1. Say you are sorry.
2. Make an inventory of how your behavior might have hurt or harmed someone. Ask that person if the list is complete, and correct your list to reflect a complete account of the costs of your behavior.
3. Say you are sorry again. Be prepared to say this many times.
4. Tell the other person exactly how you understand the costs of your behavior, and allow the other person to vent, elaborate, or reiterate as needed so that the other person really feels heard.
5. Clarify with the other person if the behavior was a simple accident, a mistake, a mistaken calculation of costs and benefits, or a deliberate deed. This part is not easy and takes time and attention. "Thoughtlessness" is one of the most common sources of problems, and may reflect recurrent self-centeredness. Intentional acts of revenge or malice also require great insight to acknowledge.
6. Humbly ask forgiveness. Describe your inner state of guilt, remorse, sadness, grief, anger or whatever.
7. Describe what you have learned from the incident. Show insight and awareness, or yourself and your mistake, and the other person and his/her pain.
8. List what you will do or change to avoid a repetition of the incident.
9. Clarify what penalties to expect if you make a mistake, or transgress again. Discuss what each of you will do to avoid a repetition.
10. Say you are sorry, yet again.
Too many people believe that simply saying sorry one time should suffice, if we have hurt somebody's feelings. However, the legal code is more clear: if you hurt somebody's car, you have to pay the damages. It can be difficult to itemize emotional costs, but to heal, it must be done. In effect, the Forgiveness Protocol offloads the pain and suffering of a victim back onto the perpetrator, by making the perpetrator humble, thoughtful, and indebted, in other words, subordinated, with a need to pay back the injury with considerable amends.
I will say more about Payback! in future blogs. However, I am going on a very long trip soon, and I want the Forgiveness Protocol available to the world right now, so that it is in the public domain, no matter the outcome of the trip. Take it, try it. Put it up on your refrigerator. Teach it to your children. Since we all make dreadful mistakes sometimes, it is important to know how to make a cogent apology. It is one of the pathways to peace, personally and globally.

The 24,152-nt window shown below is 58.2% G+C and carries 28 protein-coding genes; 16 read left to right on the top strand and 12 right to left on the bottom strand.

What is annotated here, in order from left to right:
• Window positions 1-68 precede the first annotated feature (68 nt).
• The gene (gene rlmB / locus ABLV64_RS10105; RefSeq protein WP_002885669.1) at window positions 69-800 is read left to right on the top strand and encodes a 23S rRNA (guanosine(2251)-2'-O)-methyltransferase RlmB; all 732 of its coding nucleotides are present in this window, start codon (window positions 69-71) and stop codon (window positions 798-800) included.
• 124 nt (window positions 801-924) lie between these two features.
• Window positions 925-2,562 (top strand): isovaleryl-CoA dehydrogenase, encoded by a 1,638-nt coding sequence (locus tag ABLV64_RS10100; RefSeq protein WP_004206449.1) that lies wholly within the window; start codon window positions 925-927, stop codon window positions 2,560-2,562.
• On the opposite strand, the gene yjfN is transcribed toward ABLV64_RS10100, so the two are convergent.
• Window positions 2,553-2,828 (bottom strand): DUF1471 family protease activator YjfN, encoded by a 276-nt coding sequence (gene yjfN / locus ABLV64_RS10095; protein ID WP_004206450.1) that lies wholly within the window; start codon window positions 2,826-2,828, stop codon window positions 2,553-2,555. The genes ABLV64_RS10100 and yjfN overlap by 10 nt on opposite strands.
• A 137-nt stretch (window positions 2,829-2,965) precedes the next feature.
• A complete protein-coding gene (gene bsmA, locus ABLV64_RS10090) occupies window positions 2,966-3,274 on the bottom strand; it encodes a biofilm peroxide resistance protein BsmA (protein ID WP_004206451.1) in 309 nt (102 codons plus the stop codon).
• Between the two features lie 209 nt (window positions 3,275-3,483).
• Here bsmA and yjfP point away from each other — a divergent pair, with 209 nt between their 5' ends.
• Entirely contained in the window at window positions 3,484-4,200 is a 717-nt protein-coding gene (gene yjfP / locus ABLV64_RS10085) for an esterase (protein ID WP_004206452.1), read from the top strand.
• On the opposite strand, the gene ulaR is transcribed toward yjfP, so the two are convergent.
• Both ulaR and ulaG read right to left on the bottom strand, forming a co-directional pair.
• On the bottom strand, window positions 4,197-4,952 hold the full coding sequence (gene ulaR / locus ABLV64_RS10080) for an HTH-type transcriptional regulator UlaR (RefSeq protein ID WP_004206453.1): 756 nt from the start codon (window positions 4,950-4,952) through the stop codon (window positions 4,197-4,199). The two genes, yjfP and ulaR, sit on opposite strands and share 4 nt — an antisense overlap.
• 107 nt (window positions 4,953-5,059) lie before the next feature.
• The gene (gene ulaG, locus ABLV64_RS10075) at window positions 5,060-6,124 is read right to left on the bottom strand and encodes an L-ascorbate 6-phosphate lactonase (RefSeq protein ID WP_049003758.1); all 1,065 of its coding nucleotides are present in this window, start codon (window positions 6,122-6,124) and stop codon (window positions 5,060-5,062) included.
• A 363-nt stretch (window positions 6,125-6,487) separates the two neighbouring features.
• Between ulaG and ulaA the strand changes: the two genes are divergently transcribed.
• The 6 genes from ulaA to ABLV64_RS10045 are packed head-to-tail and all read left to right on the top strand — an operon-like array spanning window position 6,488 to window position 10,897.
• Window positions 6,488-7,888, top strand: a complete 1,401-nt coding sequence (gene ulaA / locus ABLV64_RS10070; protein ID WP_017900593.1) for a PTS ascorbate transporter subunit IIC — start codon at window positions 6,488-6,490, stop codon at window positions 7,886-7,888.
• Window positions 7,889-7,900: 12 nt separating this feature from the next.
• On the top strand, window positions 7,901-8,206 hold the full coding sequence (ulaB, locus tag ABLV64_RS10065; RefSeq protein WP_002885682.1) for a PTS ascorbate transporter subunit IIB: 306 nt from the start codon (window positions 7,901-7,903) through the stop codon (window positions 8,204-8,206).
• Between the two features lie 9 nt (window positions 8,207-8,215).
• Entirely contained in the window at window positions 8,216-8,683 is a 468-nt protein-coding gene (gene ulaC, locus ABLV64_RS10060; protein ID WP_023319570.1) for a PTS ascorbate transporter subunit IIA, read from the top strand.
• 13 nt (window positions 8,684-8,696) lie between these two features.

We've all messed up at one time or another.
Maybe we blurted something hurtful to a friend, lied to get out of an activity we didn't want to do, forgot an important date or failed to perform a vital task at work and covered it up. Or, perhaps we did something way more serious like cheated on our partner, lied to get our way or betrayed someone we cared about.
The moment you realize you really could be caught or are about to be confronted, a cold panic hits you, your heart pounds, your stomach sinks and at that moment, reality hits you between the eyes.
"The secret is out!"
Owning it: Why We Don't
When we make mistakes, it's normal to want to protect ourselves and retreat from the very uncomfortable and embarrassing feelings that come up, especially with those we love, care about or depend on. We imagine how angry and disappointed they will be and we don't want to open ourselves up to their criticism, blame and backlash.
We all possess an ego self-defense system that seeks to guard us from seeing ourselves in a bad light. Add to that the natural desire to escape punishment, avoid a messy confrontation and/or be seen as wrong or as a failure, and you have a cocktail that almost guarantees you'll want to be avoiding, justifying, minimizing or denying -- to yourself, and to anyone else -- whatever it is you've done wrong.
As a marriage and family therapist and author of the book Chatting or Cheating, I see this happen all the time. Many people don't "own up" to what they've done, even when confronted by evidence. Rather than looking at their mistake squarely, admitting they are wrong or have wronged another and apologizing for it, they'll say or do whatever they can to avoid having to take responsibility for the pain they've caused.
The 7 BIGGEST MISTAKES most people often make when caught, confronted or confessing a wrongdoing:
These behaviors are all reactive, self-protective tactics of fear that add insult to injury, create emotional separation, distrust, communication breakdown and deeper damage to your relationship with yourself and the 'injured' party.
STOP Letting Your Fear Run the Show